The timing is right for a conference on the Canadian Crown. The constitutional issues surrounding the federal election of October 2008, prorogations of December 2008 and 2009 and minority government have drawn public attention to the reserve powers of the Crown. There has been debate about the role of the Governor General and the Lieutenant Governors. Although there is not a significant republican movement in Canada, the role and relevance of the Crown are current topics of discussion in the media and the future of the monarchy in Canada needs to be addressed.
This conference will attract people interested in the Crown, whether academics, policy-makers, staff of vice-regal offices, or public commentators. It is intended as an academic and policy search conference on the purpose, functioning, advantages and drawbacks of the present system of constitutional monarchy in Canada and what its future might hold. The purpose is not to debate whether or not Canada should be a monarchy but rather to encourage an exchange of ideas and inform Canadians on the institution of the Crown, the least-known part of our governance structures.
The conference will convene in the West Block of the Parliament Buildings in Ottawa the evening of Wednesday, June 9, and all day Thursday, June 10, 2010. The program begins with a panel discussion on the principal themes of the conference. There will be four sessions on specific topics. Papers are to be available to the delegates a month in advance. Presenters will give 10-15 minute executive summaries at the conference; these will be followed by 5-10 minute responses by designated "discussants". The discussion will then be open to the floor. In addition there will be a brief breakfast address; a noon-hour luncheon address; and a closing session summing-up of the conference's findings and looking to the future.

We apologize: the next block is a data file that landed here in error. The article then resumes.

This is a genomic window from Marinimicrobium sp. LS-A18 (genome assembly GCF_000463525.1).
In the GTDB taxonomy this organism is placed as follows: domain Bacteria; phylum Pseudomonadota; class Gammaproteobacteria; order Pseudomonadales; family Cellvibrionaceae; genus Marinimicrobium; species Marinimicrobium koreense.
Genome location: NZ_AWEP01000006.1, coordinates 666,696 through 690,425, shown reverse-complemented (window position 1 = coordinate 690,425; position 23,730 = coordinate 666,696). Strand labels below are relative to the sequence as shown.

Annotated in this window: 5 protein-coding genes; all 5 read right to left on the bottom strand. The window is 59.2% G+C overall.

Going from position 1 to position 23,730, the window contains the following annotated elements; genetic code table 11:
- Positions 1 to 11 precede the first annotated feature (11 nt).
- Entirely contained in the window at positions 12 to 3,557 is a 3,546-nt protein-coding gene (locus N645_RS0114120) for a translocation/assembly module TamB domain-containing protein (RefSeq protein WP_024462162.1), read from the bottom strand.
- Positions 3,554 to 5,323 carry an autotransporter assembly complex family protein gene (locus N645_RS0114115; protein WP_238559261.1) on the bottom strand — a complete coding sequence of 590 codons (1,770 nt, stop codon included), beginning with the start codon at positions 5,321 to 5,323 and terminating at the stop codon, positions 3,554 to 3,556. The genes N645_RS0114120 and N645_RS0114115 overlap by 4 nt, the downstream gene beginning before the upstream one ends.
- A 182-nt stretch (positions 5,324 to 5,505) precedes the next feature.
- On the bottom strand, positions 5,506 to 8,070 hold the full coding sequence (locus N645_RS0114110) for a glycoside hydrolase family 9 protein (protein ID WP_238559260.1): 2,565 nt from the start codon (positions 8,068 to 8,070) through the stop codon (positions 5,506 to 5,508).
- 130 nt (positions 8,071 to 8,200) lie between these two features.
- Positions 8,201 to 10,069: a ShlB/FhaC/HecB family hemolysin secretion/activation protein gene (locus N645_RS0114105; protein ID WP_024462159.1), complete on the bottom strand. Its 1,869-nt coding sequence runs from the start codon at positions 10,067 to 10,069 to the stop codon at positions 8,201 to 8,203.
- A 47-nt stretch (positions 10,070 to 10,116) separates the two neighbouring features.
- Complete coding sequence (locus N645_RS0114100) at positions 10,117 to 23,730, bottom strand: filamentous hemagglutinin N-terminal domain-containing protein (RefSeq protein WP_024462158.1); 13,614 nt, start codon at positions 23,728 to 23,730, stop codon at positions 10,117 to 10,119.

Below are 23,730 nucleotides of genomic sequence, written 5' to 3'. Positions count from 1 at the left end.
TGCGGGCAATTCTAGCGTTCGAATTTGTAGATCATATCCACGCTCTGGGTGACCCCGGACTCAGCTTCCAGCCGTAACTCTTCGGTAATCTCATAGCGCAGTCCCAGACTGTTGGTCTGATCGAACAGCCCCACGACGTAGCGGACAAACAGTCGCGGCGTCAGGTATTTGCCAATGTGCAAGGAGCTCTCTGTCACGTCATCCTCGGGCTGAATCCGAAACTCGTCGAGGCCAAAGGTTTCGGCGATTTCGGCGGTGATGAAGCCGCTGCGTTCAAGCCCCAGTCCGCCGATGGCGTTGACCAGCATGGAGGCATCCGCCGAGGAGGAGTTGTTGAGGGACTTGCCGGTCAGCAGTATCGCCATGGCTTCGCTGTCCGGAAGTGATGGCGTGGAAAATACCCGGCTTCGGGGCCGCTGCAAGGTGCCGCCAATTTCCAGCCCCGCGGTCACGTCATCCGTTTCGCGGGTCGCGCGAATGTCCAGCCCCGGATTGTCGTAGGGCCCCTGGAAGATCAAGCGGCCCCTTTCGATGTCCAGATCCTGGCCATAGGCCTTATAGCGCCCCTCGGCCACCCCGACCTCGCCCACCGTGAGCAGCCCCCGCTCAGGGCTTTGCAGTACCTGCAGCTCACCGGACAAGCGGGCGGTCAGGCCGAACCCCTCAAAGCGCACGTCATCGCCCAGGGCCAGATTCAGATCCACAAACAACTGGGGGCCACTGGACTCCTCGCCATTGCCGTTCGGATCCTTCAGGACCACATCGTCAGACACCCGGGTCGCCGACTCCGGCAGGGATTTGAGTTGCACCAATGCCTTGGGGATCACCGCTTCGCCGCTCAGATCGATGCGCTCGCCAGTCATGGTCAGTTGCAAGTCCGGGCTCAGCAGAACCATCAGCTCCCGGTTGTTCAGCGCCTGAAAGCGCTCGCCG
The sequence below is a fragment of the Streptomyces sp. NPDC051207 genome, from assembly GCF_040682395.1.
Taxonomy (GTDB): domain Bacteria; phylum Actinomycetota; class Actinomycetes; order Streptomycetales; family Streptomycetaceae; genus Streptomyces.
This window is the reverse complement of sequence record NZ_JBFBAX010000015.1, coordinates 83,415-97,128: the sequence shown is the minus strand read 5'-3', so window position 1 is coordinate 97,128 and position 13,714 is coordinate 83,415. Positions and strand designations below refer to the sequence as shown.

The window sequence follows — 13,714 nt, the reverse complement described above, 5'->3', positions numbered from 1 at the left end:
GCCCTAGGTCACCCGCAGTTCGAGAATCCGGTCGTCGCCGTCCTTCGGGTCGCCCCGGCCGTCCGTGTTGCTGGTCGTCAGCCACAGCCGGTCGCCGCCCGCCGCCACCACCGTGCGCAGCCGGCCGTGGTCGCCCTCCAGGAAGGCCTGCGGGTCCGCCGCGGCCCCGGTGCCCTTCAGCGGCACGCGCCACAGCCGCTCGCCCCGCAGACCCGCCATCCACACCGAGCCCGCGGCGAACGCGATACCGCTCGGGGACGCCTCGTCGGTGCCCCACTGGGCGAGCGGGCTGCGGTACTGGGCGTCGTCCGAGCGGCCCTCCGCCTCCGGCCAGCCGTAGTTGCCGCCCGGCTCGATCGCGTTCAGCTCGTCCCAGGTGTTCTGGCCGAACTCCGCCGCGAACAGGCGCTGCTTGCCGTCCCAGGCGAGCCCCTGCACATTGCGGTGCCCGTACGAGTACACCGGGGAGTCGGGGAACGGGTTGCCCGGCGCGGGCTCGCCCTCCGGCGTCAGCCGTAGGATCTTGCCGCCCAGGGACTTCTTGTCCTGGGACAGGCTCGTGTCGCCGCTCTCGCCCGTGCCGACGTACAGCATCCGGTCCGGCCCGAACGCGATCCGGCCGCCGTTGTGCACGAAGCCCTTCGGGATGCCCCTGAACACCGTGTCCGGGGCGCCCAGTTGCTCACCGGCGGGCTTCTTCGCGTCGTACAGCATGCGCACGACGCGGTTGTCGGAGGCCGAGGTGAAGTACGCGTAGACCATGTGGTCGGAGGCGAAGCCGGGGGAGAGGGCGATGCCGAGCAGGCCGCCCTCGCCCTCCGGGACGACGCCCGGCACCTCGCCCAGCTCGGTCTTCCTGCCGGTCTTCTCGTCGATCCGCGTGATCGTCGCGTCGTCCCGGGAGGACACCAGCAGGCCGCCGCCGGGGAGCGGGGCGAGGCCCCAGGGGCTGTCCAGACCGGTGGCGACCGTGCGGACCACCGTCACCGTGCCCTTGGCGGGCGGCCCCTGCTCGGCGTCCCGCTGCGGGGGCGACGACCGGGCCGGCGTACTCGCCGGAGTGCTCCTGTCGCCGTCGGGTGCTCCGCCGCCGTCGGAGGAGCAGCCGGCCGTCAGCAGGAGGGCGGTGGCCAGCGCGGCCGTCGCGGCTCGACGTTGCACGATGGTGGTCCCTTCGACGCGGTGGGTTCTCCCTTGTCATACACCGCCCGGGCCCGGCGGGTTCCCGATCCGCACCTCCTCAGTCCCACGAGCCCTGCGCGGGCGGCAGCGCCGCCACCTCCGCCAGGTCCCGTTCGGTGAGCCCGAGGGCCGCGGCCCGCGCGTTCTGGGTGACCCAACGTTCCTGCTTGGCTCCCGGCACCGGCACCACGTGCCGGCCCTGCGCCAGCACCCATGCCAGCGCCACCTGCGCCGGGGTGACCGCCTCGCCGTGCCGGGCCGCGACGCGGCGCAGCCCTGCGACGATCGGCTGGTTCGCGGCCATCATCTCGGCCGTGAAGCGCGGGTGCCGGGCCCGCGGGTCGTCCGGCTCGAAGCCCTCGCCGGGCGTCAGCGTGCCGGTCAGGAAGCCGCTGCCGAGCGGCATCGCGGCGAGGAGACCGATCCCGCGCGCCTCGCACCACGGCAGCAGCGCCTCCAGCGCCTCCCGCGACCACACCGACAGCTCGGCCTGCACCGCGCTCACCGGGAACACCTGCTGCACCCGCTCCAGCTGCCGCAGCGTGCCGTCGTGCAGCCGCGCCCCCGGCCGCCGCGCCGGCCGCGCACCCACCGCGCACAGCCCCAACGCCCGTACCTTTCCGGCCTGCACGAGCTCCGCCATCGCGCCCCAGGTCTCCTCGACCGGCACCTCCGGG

The presentations will appear on the website of the Institution of Intergovernmental Relations at Queen's University (click here to see the conference papers) and may be published in book form by the Institute through the McGill-Queen's University Press.
The conference is the inititative of "Friends of the Canadian Crown", an informal network of academics, practitioners and students of public policy, writers, and others wishing to see the institution of constitutional monarchy better understood by Canadians. The organizing partner is the Institute of Intergovernmental Relations at Queen's University, Kingston. Co-sponsors are the Canadian Study of Parliament Group based in Ottawa and the Johnson-Shoyama Graduate School of Public Policy at the Universities of Saskatchewan and Regina. Funding partners are the Walter & Duncan Gordon Foundation, the Hon. Henry Jackman, and the Canadian Bar Association.
Hosts and co-chairs: Senator Serge Joyal and Senator Hugh Segal
Conference Secretary: Michael Jackson, University of Regina
Advisory Committee: Paul Benoit, Ottawa; Rudyard Griffiths, Toronto;
Christopher McCreery, Halifax; Senator Lowell Murray, Ottawa;
David E. Smith, Universities of Saskatchewan & Regina.